Friend of accused Boston bomber due to testify on Wednesday

Reuters News
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Posted: Oct 08, 2014 7:04 AM

BOSTON (Reuters) - A man convicted of obstructing justice for removing fireworks from the accused Boston Marathon bomber's dorm room days after the deadly blasts is due in court on Wednesday to testify against a friend who prosecutors say joined him in that visit.

Azamat Tazhayakov, 20, who was a friend of bombing suspect Dzhokhar Tsarnaev, took the stand briefly on Tuesday to testify at the trial of Robel Phillipos, 21, who has been charged with lying to investigators probing the April 15, 2013, attack that killed three people and injured more than 260.

FBI agents testified earlier in the week that Phillipos initially denied visiting Tsarnaev's dorm room three days after the attack, along with Tazhayakov and a third man, Dias Kadyrbayev, and removing a backpack containing empty fireworks shells.

He later changed his story and admitted being there, prosecution witnesses testified at U.S. District Court in Boston.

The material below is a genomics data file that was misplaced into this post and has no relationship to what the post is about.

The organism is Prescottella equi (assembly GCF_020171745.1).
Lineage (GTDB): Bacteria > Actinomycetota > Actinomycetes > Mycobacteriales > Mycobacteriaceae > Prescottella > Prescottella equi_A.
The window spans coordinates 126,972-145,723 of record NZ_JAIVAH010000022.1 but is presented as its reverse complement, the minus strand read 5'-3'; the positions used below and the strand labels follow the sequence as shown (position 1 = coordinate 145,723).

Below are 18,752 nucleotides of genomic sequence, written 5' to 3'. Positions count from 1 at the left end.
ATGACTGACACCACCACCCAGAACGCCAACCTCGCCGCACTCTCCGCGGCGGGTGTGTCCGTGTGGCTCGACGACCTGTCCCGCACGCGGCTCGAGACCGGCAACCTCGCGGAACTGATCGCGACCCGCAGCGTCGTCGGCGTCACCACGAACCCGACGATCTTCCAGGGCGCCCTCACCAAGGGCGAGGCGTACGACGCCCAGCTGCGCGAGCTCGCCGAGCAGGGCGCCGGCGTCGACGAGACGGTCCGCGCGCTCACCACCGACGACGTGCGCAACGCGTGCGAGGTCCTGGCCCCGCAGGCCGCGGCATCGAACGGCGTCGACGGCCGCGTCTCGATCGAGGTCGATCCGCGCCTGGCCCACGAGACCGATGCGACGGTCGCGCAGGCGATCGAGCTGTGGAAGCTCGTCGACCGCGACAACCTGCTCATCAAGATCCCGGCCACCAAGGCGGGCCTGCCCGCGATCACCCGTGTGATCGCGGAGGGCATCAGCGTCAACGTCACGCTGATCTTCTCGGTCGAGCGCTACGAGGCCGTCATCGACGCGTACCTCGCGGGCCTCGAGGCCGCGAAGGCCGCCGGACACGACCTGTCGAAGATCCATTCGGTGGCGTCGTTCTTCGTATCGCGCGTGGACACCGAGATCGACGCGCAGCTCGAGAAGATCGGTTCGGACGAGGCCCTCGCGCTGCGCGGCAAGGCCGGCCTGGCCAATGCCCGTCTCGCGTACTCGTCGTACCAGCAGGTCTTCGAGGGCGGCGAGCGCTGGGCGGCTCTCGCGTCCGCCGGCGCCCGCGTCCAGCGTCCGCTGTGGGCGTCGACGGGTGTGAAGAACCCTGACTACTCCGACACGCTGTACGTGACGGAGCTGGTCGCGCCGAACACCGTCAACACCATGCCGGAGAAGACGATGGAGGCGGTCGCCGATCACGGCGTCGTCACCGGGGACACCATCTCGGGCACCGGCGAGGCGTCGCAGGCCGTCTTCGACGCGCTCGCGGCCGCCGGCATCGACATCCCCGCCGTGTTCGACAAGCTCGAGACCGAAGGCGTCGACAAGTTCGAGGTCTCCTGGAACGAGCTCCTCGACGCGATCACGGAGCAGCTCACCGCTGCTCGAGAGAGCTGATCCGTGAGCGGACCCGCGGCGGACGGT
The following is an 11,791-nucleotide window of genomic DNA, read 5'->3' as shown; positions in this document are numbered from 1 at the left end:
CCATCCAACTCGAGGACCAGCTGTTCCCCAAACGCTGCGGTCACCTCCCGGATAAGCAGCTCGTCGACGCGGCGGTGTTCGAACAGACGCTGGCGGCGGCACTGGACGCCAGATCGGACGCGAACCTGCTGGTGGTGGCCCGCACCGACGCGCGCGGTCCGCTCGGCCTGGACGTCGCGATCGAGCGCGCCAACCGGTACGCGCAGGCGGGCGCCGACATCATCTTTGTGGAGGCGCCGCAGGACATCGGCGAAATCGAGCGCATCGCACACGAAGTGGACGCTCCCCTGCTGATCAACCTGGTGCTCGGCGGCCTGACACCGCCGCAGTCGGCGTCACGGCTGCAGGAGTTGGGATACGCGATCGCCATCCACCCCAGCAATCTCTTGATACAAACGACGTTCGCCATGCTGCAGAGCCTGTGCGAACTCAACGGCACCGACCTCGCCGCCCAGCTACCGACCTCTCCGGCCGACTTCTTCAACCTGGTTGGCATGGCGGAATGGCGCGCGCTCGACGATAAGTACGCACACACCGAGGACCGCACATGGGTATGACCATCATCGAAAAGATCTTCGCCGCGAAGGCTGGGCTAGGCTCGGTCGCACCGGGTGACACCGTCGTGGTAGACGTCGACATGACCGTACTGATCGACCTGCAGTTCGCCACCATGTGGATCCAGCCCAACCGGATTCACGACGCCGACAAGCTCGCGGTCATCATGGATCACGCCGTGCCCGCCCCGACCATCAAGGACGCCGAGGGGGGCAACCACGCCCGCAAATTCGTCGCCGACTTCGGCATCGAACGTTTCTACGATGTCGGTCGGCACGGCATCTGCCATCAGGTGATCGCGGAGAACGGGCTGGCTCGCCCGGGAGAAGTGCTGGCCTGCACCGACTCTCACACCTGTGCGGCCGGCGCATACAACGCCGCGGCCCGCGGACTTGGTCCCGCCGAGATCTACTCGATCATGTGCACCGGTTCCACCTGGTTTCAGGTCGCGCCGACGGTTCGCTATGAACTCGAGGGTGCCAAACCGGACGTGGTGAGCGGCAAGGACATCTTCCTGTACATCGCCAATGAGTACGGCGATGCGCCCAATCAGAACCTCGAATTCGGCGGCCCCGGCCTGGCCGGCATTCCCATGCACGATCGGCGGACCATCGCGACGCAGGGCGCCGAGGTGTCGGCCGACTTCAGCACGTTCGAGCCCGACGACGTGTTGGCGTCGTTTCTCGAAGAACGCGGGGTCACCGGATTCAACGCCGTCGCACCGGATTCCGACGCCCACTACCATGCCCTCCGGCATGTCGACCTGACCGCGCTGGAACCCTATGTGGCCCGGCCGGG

But defense lawyers argued that Phillipos had been intoxicated by marijuana that evening and had no memory of his actions, suggesting that investigators badgered him into confessing to a visit of which he had no clear recollection.

Tazhayakov, who did not testify in his own defense during his July trial, said on Tuesday that prosecutors told him that testifying in Phillipos' proceedings could earn him a lower sentence. He faces up to 25 years in prison.

Kadyrbayev pleaded guilty in August to obstruction charges after reaching a deal with prosecutors that would cap his sentence at seven years.

Phillipos, a resident of Cambridge, Massachusetts, could be sentenced to up to 16 years in federal prison if convicted of lying to investigators.

Neither Tazhayakov and Kadyrbayev, both Kazakh exchange students, nor Phillipos is accused of playing any role in the bombing.

Tsarnaev, 21, is awaiting a trial due to begin in January on charges that carry the threat of execution if he is convicted.

(Reporting by Scott Malone; Editing by Peter Cooney)